In the Pressure swing adsorption (PSA), ambient air passes through an internal filtration system (e.g., a molecular sieve [zeolite granules or membranes]), which has a large enough total surface area to separate nitrogen (N2) from the air, concentrating the remaining Oxygen (O2) to a known purity. It typically consists of an air compressor, dryer, filters, dual separation chambers, a reservoir, and controls [13,14]. PSA is an economical and reliable method to separate mixed gas into individual gases while achieving a high purity level. PSA is a non-cryogenic air separation process which essentially means it is a process that uses near ambient temperatures for the production of Oxygen in contrast to the cryogenic distillation techniques of gas separation, which take place are very low temperatures and is a process commonly employed in chemical and petrochemical processes in commercial practices [15-17].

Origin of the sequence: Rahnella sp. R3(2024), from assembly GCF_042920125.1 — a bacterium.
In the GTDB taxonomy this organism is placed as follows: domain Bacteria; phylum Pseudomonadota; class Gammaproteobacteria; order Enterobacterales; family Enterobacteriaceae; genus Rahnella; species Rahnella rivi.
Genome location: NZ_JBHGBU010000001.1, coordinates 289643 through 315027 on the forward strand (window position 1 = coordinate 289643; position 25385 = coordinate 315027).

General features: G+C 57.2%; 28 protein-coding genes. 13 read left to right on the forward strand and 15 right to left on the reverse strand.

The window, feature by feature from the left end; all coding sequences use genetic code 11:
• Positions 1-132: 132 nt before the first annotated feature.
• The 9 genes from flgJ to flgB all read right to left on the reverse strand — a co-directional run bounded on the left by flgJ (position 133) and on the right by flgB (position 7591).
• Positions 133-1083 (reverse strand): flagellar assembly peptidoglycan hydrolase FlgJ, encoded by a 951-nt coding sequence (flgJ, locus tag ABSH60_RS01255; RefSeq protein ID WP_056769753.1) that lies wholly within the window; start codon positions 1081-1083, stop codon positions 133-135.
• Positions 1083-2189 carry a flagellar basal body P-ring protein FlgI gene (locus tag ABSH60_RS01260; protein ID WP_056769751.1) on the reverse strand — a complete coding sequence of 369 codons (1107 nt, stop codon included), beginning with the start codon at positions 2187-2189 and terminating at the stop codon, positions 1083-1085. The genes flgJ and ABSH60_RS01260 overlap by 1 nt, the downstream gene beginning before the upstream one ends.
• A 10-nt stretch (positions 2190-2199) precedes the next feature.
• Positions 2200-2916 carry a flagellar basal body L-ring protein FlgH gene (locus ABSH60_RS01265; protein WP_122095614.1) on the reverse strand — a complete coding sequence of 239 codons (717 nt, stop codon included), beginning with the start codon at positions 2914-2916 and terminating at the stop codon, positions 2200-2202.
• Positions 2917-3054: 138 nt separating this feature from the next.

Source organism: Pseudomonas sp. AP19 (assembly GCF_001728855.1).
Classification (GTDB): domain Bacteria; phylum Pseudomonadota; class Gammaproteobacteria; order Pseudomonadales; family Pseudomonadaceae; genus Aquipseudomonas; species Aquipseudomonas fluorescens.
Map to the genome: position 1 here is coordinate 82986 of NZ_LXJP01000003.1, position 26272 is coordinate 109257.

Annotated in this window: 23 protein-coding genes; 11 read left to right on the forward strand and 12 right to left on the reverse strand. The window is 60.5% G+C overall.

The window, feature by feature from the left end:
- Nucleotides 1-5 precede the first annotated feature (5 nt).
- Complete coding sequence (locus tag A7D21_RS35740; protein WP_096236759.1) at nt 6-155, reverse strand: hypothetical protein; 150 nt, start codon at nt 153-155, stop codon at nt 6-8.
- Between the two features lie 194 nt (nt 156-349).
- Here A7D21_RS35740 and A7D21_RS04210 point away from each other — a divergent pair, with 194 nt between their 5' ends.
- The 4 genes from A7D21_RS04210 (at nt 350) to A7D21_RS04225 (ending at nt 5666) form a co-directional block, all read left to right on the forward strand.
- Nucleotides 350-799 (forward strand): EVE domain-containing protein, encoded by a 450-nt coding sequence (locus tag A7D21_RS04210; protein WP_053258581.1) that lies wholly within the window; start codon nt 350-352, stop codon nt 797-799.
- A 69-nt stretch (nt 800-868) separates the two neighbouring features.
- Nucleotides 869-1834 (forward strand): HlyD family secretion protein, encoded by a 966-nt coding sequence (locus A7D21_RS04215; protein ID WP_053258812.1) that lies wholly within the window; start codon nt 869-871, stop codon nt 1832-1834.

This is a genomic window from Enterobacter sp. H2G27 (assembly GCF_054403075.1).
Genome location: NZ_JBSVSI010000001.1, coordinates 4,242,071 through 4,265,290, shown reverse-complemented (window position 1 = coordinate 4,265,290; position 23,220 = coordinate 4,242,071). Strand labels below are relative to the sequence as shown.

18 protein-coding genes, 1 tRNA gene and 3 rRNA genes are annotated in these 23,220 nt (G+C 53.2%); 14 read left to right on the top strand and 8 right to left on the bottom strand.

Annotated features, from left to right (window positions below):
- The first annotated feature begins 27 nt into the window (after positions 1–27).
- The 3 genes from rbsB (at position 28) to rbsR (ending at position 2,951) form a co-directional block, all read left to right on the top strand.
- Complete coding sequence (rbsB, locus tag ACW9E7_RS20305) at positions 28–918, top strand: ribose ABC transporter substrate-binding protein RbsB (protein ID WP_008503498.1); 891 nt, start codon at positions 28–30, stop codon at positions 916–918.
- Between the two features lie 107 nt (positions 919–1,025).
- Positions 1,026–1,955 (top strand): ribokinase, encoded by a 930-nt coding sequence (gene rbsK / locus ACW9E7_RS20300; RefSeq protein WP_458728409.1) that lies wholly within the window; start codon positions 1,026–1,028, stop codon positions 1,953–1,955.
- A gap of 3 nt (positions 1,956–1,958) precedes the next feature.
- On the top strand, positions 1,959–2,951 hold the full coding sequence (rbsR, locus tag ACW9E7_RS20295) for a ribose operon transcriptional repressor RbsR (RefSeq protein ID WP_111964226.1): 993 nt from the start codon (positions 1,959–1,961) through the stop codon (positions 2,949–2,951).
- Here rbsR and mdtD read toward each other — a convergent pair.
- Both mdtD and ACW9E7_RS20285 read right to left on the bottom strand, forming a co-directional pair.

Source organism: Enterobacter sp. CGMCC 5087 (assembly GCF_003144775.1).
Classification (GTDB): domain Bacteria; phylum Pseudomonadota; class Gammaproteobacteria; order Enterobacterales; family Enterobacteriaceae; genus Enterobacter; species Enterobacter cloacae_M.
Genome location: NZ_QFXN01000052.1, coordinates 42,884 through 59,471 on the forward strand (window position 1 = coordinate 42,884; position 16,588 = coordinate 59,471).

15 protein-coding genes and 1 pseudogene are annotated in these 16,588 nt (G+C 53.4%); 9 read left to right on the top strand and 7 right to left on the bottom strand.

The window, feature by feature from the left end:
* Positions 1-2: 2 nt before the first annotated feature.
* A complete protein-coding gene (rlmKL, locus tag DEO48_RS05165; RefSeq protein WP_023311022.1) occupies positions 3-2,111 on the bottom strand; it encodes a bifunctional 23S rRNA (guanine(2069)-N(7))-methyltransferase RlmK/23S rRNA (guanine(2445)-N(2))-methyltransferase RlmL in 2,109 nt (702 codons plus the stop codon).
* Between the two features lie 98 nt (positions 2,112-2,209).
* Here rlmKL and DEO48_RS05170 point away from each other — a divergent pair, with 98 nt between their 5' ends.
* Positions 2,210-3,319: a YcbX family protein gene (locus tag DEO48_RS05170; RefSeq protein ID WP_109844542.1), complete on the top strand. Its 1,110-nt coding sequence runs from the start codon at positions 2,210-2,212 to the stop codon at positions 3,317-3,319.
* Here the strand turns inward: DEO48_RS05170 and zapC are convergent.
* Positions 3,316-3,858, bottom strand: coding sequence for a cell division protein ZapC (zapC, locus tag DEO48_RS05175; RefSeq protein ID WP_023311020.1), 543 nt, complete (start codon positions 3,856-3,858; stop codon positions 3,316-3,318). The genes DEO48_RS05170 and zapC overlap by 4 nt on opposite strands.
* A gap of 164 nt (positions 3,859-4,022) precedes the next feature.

There is not much development in the context of AI-assisted Medical Oxygen. But for a few articles, such as Ref. , it isn’t easy to find much essential medicine from the WHO guidelines [19,20]. But the potential for support is high, especially in regions where this resource MO is limited or has an intermittent supply chain (such as in many developing countries). We already have some examples of AI-assisted oxygen treatments. Notably, AI Compass: A device that uses AI to monitor and adjust the oxygen flow for patients with COPD (chronic obstructive pulmonary disease) based on their activity level, blood oxygen saturation, and heart rate. OxyGEN: A device that uses AI to convert manual ventilators into automatic ones, by controlling the oxygen flow and pressure for patients with respiratory failure, especially those with COVID-19, or Oxynov: A device that uses AI to provide adaptive oxygen therapy for patients with hypoxemia, by adjusting the oxygen flow according to the patient’s breathing pattern and oxygen saturation. But we might go even further than assisting treatments. It can also provide the optimum quality of Oxygen produced locally, independent from supply chain struggle and for a lower cost . Properly implemented Machine Learning or Deep Learning can improve medical oxygen production with PSA-based MOC. The outcomes of such integration can allow for further improvement of Medical Oxygen Treatments and Production with MOC in several ways presented in (Table 1). Further along, the patient’s journey with oxygen therapy or other O2-based treatments, having access to patient information and being able to adjust Oxygen Quality from any location is now more critical than ever (Table 2). Distributed ways of working have quickly become the norm in the wake of COVID-19, with remote reading and even diagnosis creating opportunities to balance workload and leverage specialists across enterprise networks [22-24].